Scientology's retribution program. In the instant case
    Scientology went far beyond the social "shunning" of its heretic,
    Wollersheim. Substantial evidence supports the conclusion
    Scientology leaders made the deliberate decision to ruin
    Wollersheim economically and possibly psychologically. Unlike
    the plaintiff in Paul v. Watchtower Bible & Tract Soc. of New
    York, Wollersheim did not suffer his economic harm as an
    unintended byproduct of his former religionists' practice of
    refusing to socialize with him any more. Instead he was
    bankrupted by a campaign his former religionists carefully
    designed with the specific intent it bankrupt him. Nor was this
    campaign limited to means which are arguably legal such as
    refusing to continue working at Wollersheim's business or to
    purchase his services or products. Instead the campaign featured
    a concerted practice of refusing to honor legal obligations
    Scientologists owed Wollersheim for services and products they
    already had purchased.
  • drew sagan
    drew sagan

    Interesting, thanks for posting.

  • sammielee24

    I find it fascinating. The state does not like to pay out in essence, if a person is df'd and driven to commit suicide as a direct result of this extreme act which results in emotional harm, (the case of Paul vs WTS shows emotional harm as a fact) then his surviving family if they have to seek financial aid from the state, would likely be able to sue for the WTS for loss of income/support and mental and emotional distress. Witnesses are told that if you work with a df'd person, then you should do whatever it takes to remove yourself from that situation - therefore, how many are terminated from their job or how many have left jobs in order to satisfy the demands from the top? I think there are more and more of these cases coming up and more and more the individual is winning. There was an article in the paper last week about a woman who was being shunned (might have been mennonite) by a store clerk in her town where she had to shop. She suffered extreme emotional stress and physical hardship, as well as embarassment. She sued and won on the basis of discrimination. The tide is turning....sammieswife.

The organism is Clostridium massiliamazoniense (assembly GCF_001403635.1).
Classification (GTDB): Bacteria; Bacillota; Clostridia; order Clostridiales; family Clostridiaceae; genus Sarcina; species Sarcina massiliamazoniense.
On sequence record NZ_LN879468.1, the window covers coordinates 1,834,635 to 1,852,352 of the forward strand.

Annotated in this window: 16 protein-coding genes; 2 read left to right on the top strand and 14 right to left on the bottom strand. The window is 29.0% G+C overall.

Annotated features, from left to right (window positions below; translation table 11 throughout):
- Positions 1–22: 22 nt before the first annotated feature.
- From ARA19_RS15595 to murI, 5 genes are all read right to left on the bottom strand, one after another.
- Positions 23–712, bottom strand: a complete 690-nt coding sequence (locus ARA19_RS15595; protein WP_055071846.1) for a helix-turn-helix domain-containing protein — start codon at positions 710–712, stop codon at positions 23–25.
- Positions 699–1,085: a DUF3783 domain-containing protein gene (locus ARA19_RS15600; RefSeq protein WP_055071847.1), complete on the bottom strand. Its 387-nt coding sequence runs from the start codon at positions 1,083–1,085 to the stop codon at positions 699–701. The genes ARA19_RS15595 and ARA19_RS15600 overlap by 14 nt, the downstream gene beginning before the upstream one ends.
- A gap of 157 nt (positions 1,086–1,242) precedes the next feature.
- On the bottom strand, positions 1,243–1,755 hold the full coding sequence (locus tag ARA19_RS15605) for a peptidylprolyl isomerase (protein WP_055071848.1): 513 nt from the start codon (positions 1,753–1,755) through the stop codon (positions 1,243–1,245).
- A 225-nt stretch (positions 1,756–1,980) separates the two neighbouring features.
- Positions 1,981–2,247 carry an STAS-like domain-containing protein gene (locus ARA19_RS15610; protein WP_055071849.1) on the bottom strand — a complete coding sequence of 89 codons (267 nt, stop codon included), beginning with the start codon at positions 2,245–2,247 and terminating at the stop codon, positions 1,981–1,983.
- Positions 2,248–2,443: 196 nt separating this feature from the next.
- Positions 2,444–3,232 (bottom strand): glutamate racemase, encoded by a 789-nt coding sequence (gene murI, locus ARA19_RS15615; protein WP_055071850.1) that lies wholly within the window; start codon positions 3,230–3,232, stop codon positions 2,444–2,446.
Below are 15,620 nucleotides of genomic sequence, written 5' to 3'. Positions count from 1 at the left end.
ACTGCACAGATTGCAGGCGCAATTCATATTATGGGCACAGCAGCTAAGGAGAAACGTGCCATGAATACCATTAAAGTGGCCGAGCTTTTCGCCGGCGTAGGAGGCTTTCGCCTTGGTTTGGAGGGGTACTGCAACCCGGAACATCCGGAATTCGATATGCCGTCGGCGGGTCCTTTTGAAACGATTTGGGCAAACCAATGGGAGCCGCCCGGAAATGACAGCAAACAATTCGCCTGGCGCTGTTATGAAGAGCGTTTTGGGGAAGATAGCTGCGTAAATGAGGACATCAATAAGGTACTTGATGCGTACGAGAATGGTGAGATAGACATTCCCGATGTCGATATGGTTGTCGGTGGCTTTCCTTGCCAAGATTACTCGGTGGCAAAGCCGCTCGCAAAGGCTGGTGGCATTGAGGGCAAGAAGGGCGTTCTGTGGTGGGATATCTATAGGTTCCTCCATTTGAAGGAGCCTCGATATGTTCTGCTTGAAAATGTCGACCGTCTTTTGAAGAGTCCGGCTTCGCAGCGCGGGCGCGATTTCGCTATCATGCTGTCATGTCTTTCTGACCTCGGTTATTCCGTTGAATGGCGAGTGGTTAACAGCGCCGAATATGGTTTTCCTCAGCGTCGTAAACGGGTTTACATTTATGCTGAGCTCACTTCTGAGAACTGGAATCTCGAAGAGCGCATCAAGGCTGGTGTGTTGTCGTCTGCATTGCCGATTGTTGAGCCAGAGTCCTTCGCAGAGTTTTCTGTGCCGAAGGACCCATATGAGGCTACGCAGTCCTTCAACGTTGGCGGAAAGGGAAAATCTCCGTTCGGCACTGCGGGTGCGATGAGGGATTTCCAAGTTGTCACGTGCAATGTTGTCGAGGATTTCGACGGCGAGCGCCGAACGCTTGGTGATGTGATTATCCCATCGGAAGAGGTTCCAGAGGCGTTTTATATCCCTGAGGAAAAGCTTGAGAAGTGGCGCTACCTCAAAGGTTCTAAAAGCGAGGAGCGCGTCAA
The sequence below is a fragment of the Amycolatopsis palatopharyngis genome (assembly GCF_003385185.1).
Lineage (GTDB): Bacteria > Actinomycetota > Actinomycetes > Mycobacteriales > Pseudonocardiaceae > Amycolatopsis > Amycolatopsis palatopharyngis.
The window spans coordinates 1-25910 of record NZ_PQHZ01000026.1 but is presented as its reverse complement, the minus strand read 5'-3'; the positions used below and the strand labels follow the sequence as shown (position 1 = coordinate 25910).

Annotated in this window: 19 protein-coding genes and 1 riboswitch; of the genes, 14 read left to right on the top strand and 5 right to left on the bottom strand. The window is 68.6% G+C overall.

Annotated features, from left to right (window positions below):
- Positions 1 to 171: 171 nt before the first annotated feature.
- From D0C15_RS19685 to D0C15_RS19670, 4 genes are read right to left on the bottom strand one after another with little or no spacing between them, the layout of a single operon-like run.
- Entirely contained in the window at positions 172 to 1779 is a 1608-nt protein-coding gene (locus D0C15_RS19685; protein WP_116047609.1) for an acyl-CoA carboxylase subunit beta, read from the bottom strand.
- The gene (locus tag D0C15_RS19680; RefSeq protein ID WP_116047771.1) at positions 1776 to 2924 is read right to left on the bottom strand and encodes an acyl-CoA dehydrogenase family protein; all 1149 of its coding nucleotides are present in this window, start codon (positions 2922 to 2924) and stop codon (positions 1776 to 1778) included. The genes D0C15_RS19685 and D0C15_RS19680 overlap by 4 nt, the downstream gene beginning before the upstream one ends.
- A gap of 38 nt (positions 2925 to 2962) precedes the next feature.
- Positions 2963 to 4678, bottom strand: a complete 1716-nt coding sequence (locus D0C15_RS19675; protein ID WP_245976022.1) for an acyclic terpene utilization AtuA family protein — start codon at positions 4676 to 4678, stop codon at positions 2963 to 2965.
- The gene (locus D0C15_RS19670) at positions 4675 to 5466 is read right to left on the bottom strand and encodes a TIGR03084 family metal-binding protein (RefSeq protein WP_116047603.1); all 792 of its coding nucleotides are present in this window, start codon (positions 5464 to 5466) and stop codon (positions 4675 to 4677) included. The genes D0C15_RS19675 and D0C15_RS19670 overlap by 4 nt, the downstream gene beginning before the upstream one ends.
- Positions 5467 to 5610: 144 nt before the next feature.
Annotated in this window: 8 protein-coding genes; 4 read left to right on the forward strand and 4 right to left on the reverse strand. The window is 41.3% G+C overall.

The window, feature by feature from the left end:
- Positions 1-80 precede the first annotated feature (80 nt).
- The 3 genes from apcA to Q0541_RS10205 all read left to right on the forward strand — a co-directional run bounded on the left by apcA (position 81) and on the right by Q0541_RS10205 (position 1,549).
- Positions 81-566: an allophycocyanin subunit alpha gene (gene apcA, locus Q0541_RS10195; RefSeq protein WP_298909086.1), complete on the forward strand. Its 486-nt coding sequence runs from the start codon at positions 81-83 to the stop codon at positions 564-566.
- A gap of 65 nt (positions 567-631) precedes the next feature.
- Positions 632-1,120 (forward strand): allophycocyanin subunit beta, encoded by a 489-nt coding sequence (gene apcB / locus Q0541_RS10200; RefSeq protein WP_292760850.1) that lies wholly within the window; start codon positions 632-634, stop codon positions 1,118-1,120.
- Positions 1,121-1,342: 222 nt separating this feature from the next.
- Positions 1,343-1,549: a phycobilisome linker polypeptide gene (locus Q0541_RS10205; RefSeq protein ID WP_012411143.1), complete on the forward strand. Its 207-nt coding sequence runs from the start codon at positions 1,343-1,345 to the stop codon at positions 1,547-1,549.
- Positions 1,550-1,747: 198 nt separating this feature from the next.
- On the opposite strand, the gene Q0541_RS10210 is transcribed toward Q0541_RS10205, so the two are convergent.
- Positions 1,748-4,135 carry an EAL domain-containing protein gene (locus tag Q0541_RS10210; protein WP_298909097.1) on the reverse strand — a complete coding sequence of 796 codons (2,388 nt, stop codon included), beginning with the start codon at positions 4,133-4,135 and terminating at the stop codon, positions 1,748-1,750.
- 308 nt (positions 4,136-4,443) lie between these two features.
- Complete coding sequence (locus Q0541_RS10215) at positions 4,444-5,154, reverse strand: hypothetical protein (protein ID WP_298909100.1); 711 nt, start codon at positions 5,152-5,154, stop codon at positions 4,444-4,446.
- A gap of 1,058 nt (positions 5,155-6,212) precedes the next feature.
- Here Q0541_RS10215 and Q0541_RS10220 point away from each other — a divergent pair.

• Panda

    This is very interesting because rather than dismissing cases of shunning each is being individually studied and decisions then rendered. Also, I'm glad to see religion getting punished for their holier-than-thou dogma.

  • sammielee24

    I should also point out that he originally won 30 million dollars in his case, despite the case being appealed twice - the COS lost and a final order was rendered.

  • Forscher

    That distinction may just be what does the trick for Barbara Anderson and her hubby. It certainly is an important part of the angle they are pursuing. The decision to Df her and then her Husband was not made locally, it was ordered from the top. It was made with the deliberate intent to discredit and harm her in every way it could. If the GB had stayed out of the matter when the JC ordered against her found no basis for an action they wouldn't be having the prolbems they now have with that case.